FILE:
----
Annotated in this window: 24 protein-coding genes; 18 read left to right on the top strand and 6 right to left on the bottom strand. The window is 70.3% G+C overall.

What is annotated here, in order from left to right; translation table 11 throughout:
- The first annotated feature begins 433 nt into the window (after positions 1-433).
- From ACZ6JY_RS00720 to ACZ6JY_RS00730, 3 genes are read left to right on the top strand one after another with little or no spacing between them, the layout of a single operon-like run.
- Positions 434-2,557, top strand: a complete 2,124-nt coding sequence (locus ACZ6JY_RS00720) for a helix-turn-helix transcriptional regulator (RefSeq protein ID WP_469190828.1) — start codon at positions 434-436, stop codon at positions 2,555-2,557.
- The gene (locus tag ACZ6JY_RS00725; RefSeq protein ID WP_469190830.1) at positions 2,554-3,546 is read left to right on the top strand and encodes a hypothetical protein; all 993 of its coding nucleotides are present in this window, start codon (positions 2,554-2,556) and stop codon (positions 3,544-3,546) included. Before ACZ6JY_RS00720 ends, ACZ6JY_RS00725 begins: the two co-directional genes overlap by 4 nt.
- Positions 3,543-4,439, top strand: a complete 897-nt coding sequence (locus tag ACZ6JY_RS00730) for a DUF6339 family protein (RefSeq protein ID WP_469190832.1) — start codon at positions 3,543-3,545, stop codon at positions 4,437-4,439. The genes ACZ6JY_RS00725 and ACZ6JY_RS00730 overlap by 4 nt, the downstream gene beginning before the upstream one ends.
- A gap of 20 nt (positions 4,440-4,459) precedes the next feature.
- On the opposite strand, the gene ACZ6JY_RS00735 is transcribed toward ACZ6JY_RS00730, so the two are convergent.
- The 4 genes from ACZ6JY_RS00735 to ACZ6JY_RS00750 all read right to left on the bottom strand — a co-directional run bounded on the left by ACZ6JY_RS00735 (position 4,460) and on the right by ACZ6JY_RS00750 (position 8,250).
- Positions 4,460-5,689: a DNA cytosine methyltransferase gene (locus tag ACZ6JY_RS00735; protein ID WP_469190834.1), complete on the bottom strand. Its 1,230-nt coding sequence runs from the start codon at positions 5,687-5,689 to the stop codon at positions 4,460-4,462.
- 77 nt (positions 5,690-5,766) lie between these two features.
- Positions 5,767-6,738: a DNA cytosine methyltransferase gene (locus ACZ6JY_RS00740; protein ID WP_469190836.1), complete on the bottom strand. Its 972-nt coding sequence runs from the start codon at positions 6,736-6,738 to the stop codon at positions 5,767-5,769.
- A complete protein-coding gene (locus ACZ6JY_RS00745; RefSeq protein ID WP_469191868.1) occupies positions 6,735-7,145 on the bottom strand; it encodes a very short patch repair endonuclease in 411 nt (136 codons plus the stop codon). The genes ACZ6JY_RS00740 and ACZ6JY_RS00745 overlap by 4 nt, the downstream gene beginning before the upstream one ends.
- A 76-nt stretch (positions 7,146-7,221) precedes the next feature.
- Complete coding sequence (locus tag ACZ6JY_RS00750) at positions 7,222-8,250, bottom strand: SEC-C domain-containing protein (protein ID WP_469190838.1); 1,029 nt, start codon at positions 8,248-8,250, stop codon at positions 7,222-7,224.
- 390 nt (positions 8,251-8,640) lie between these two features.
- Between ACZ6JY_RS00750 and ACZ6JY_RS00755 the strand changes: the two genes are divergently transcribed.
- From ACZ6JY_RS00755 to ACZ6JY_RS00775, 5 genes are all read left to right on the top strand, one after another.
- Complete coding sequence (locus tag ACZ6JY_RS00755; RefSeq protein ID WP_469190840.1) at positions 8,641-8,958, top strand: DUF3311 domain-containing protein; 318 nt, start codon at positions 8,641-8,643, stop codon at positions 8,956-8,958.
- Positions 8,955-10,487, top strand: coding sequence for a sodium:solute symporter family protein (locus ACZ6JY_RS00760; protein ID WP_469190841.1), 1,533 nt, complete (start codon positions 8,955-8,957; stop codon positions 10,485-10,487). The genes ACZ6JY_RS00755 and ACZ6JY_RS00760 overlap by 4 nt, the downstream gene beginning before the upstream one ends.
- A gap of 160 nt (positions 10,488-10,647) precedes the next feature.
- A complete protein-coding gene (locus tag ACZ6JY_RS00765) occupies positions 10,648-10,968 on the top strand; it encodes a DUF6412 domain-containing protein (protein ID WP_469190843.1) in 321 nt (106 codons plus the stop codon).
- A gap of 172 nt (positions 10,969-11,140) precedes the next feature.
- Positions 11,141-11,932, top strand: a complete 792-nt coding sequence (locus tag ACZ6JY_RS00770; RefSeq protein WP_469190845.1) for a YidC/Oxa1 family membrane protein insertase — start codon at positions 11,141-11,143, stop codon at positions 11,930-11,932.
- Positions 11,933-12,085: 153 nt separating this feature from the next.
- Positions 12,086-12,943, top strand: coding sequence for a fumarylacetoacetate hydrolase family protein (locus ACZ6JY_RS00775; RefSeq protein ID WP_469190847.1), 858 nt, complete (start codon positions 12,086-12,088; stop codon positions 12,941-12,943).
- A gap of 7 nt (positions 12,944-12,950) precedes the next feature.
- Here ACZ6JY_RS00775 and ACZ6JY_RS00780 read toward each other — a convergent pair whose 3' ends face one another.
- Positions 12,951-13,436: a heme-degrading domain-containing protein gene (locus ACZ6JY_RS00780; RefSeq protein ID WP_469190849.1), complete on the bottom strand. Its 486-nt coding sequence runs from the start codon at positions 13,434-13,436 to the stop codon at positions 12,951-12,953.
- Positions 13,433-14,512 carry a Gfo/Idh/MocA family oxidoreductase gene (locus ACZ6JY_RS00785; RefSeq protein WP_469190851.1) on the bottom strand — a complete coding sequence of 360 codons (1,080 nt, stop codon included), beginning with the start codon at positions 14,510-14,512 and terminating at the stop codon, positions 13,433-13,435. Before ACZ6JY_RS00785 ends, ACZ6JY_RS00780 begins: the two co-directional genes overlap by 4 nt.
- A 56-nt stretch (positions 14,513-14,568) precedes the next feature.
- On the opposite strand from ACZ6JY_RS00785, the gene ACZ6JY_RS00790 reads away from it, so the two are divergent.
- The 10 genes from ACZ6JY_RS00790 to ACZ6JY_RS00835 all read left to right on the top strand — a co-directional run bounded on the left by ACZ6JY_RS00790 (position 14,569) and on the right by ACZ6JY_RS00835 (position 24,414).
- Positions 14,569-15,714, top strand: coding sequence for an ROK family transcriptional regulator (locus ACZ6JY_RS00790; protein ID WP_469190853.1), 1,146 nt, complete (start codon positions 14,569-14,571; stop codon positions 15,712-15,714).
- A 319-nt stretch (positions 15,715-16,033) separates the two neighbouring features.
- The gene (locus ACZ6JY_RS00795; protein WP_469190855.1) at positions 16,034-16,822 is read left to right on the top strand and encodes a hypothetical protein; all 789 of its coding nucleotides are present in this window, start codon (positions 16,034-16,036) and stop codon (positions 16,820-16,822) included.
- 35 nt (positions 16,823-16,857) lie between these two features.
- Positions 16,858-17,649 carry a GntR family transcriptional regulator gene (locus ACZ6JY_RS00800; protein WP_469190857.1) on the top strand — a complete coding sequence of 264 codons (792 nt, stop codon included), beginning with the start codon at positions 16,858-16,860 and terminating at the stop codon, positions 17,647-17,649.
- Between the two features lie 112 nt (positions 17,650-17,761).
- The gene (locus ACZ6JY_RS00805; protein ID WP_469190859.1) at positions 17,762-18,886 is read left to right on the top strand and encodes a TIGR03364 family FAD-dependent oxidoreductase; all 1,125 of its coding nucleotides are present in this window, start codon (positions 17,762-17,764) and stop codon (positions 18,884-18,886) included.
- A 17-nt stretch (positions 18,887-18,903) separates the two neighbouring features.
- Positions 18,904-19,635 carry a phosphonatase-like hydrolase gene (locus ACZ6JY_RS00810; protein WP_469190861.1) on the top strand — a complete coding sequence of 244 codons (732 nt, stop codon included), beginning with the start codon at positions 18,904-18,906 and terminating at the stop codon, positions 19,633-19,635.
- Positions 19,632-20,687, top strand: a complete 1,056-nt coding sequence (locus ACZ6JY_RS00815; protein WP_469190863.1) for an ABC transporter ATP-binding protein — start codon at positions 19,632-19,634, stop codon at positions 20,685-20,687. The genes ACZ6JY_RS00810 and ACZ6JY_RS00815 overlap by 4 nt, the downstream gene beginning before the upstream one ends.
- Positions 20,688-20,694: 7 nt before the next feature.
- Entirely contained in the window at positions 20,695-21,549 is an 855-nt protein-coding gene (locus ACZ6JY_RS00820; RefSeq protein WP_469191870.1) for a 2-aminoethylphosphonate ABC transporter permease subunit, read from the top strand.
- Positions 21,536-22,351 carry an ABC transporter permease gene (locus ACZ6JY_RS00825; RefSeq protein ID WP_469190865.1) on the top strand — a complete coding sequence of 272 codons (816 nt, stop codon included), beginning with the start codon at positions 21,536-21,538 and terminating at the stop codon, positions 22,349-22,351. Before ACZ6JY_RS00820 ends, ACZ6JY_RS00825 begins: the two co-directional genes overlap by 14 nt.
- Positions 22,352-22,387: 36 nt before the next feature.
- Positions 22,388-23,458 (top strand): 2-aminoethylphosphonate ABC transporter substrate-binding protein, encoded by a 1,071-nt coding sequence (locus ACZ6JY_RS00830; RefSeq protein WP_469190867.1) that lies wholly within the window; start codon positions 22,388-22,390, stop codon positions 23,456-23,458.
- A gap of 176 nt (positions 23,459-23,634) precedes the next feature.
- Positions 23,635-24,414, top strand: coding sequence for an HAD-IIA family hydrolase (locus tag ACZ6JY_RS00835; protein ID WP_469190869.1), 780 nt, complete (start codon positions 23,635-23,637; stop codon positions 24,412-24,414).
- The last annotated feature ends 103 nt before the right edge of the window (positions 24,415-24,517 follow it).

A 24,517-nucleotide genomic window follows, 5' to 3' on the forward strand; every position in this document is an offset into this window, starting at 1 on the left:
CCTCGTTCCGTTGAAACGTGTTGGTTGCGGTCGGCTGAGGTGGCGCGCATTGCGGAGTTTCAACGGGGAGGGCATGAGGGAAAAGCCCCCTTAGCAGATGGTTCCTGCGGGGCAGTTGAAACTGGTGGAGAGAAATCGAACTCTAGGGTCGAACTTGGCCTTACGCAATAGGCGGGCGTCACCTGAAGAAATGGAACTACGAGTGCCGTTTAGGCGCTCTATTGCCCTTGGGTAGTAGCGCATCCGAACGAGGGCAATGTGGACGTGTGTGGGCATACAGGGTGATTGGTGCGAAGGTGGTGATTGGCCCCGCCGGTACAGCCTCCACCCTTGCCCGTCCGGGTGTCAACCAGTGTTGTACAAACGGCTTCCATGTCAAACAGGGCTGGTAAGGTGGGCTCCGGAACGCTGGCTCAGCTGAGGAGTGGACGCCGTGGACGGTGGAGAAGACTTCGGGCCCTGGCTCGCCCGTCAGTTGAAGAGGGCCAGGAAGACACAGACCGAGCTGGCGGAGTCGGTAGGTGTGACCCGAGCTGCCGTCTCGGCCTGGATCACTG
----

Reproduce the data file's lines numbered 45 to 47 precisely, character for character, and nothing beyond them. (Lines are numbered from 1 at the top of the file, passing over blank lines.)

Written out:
- Positions 20,688-20,694: 7 nt before the next feature.
- Entirely contained in the window at positions 20,695-21,549 is an 855-nt protein-coding gene (locus ACZ6JY_RS00820; RefSeq protein WP_469191870.1) for a 2-aminoethylphosphonate ABC transporter permease subunit, read from the top strand.
- Positions 21,536-22,351 carry an ABC transporter permease gene (locus ACZ6JY_RS00825; RefSeq protein ID WP_469190865.1) on the top strand — a complete coding sequence of 272 codons (816 nt, stop codon included), beginning with the start codon at positions 21,536-21,538 and terminating at the stop codon, positions 22,349-22,351. Before ACZ6JY_RS00820 ends, ACZ6JY_RS00825 begins: the two co-directional genes overlap by 14 nt.